Capitanes, Mexico City's G League franchise, set sail on debut season away from Mexico

Mexico City's Capitanes, who had a 78-38 record in three seasons at the top level of Mexican professional basketball, will make their G League debut Friday after a prolonged delay brought on by the COVID-19 pandemic. Imago 7

Nearly two years ago, NBA commissioner Adam Silver took the podium at Mexico City's premier indoor arena to announce the league's first established foray outside of the U.S. and Canada in the form of the minor league Capitanes, which were to join the G League in 2020.

The G League's 29th franchise would be a "historic milestone for the NBA," the commissioner said at the announcement.

"[It] demonstrates our commitment to basketball fans in Mexico and across Latin America," Silver said at the Arena Ciudad de Mexico in December 2019. Within 48 hours of Silver's remarks, the NBA further cemented its presence in Mexico at the arena by holding its ninth and 10th regular-season games in the country since 2014.

By planting their flag in Mexico with Capitanes -- Spanish for "Captains" -- the NBA was hoping that a successful expansion would open doors and activate the next phase of its global plans. Yet what appeared to be a rise toward an inevitable crescendo of permanent professional sports ventures for Mexico City came to a screeching halt with the onset of the COVID-19 virus.

Because of the worldwide pandemic and the circumstances that came with it only a few months later, Silver's commitment to Mexico remains an unfulfilled promise of sorts. On Friday, the unaffiliated Capitanes will finally make their G League debut, but not at all as they had expected. Beginning with the opener against Memphis, the team will play its 12-game Showcase Cup campaign entirely on the road. In fact, the team will not venture into Mexico City during its inaugural season, the latest challenge in trying to incorporate the franchise into the fold.

Only 18 of the G League's 29 teams participated in a reduced 2020-21 schedule between February and March of this year at the ESPN Wide World of Sports complex in Bay Lake, Florida -- the same facility that housed the NBA's bubble in 2020. The Capitanes were among those opting out, choosing instead to debut in 2021-22.

"We've made this difficult decision, which we're sure will yield a safer debut," co-owner Moises Cosio revealed then in a statement.

The announcement was made with eyes on a Mexico City G League debut at their usual home base, the Juan de la Barrera gymnasium. But Mexico's status as one of the countries hit hardest by COVID called for another audible. In September, Capitanes settled on Fort Worth, Texas, as a base of operations, agreeing to play all of their Showcase Cup games in the United States. Practice and housing facilities for players and staff will be based there, but the Capitanes will travel for every game this season.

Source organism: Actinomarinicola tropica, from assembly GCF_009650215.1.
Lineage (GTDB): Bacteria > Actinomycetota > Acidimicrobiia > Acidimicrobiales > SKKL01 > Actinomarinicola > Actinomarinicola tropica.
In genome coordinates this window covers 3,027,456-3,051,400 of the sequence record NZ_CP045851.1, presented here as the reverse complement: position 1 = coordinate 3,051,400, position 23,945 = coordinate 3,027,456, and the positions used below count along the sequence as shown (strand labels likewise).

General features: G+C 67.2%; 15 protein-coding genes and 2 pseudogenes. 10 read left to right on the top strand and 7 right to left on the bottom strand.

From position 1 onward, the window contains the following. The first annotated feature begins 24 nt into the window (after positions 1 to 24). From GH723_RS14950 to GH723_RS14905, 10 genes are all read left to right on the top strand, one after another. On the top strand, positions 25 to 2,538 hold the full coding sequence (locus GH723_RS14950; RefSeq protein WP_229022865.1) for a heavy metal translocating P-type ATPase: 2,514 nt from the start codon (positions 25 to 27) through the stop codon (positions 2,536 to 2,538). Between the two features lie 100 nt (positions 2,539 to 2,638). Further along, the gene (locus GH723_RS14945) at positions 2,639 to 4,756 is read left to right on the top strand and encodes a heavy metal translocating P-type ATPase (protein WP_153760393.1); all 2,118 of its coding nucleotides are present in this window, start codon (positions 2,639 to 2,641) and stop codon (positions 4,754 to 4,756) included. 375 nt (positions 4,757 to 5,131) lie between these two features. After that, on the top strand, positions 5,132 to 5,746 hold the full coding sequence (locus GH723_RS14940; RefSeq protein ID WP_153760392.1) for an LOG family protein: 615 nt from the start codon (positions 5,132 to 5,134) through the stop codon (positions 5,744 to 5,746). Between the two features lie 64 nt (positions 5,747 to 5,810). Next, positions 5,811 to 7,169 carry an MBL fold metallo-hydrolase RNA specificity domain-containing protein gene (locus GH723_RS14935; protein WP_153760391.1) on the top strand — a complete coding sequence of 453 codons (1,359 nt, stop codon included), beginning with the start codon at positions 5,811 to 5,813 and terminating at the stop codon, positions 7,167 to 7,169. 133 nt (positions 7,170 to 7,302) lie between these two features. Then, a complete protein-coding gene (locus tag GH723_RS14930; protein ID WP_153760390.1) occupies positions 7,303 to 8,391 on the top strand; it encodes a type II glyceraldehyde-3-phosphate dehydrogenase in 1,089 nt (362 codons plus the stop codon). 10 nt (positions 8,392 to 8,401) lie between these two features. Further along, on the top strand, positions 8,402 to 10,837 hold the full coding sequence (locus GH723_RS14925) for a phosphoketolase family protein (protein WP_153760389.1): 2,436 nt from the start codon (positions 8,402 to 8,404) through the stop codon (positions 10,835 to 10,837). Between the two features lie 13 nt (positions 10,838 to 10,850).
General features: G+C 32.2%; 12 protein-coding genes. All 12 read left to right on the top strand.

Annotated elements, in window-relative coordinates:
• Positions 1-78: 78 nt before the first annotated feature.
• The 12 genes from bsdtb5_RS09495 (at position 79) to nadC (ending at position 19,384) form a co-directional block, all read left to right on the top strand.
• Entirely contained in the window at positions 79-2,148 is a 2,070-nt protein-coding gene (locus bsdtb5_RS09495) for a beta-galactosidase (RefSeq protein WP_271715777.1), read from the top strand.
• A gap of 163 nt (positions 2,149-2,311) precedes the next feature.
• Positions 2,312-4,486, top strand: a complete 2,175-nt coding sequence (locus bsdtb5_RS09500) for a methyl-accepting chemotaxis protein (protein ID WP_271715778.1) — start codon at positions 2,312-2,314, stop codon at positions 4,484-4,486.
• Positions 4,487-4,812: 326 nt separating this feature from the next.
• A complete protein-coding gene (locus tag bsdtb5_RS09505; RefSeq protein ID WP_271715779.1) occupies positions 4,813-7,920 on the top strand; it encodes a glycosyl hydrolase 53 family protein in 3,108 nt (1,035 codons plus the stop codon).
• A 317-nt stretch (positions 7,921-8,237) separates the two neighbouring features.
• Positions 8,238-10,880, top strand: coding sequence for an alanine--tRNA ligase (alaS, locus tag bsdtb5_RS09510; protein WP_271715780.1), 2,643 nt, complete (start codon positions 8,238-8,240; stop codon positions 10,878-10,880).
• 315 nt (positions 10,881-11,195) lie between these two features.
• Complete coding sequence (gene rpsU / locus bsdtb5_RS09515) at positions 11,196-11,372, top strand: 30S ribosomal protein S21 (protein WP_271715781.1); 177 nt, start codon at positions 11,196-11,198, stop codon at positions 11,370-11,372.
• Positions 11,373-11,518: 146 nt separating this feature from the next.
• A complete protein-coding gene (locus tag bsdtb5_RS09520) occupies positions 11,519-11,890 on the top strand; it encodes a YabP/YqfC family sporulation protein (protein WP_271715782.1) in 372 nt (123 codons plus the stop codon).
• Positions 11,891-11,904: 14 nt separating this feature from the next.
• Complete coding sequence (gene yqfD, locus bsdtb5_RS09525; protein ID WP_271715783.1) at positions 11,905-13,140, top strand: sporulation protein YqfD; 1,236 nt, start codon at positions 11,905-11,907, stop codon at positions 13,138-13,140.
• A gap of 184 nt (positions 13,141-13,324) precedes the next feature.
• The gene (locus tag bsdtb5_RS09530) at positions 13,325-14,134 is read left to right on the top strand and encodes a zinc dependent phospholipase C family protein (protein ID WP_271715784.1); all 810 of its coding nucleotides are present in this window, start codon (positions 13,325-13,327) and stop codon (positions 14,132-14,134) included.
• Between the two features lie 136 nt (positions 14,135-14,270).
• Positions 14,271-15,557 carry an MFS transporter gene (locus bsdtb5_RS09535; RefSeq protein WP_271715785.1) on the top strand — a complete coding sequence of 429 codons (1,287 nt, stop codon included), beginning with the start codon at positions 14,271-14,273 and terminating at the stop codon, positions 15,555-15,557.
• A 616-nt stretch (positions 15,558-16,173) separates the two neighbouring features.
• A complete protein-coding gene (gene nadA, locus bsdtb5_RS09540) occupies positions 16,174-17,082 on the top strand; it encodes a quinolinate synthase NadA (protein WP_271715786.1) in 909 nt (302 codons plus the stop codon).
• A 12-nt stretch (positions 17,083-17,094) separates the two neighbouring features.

"I don't know if it's a disadvantage, but there's definitely some difficulties," said Nick Lagios, the team's 31-year-old general manager. "There's just no familiarity [with Fort Worth]. It's all new things for all of us. "

Lakers connection

The NBA has not been alone in courting Mexico City, a sprawling megalopolis of about 22 million people. In just a few months in late 2019 and early 2020, the city hosted the UFC, the PGA Tour, Formula One, and the NFL via a Monday Night Football clash between the Kansas City Chiefs and Los Angeles Chargers. At the city's Plaza del Toros bullring, tennis legend Roger Federer drew a then-record 42,517 fans for an exhibition match against Alexander Zverev.

When Silver made his announcement, Lagios was in his first year as the Los Angeles Lakers' basketball development coordinator, capping a rapid career rise since joining the organization in 2016. He had initially joined from the team's G League affiliate, the South Bay Lakers, going from video coordinator to director of basketball operations in just one season there. Despite graduating to the parent team in 2019, Lagios had his sights set on being a GM, even if it meant returning to the G League.

"[International] basketball is my passion. I did everything I could to reach out to the G League and agents who might know people in the organization," Lagios said. "I didn't think it was ever going to happen. It just seemed like a dream."

Despite already working with one of the NBA's most prestigious franchises, Lagios spent months lobbying for the general manager position in Mexico City and was eventually hired in May. Since, he's been diligently taking Spanish lessons and visiting the city constantly to get acquainted with what will eventually be his new surroundings. In October, he visited the fabled Estadio Azteca and watched the Mexican men's national soccer team play in a FIFA World Cup qualifier.

"It was just so intense," Lagios said. "The passion was amazing and the ambience was crazy. It gave me goosebumps."

The career move away from the Lakers also meant that Lagios, who grew up a Boston Celtics fan in Maine, could regain some standing back home in the northeast.

"A lot of my clothes right now are purple and gold," Lagios joked. "It's honestly nice to be able to wear different colors."

While Lagios' combination of G League experience and youth put him over the top, it didn't hurt that said association with the Lakers struck a chord with Cosio, who credits Kobe Bryant with inspiring him to put the team together in the first place.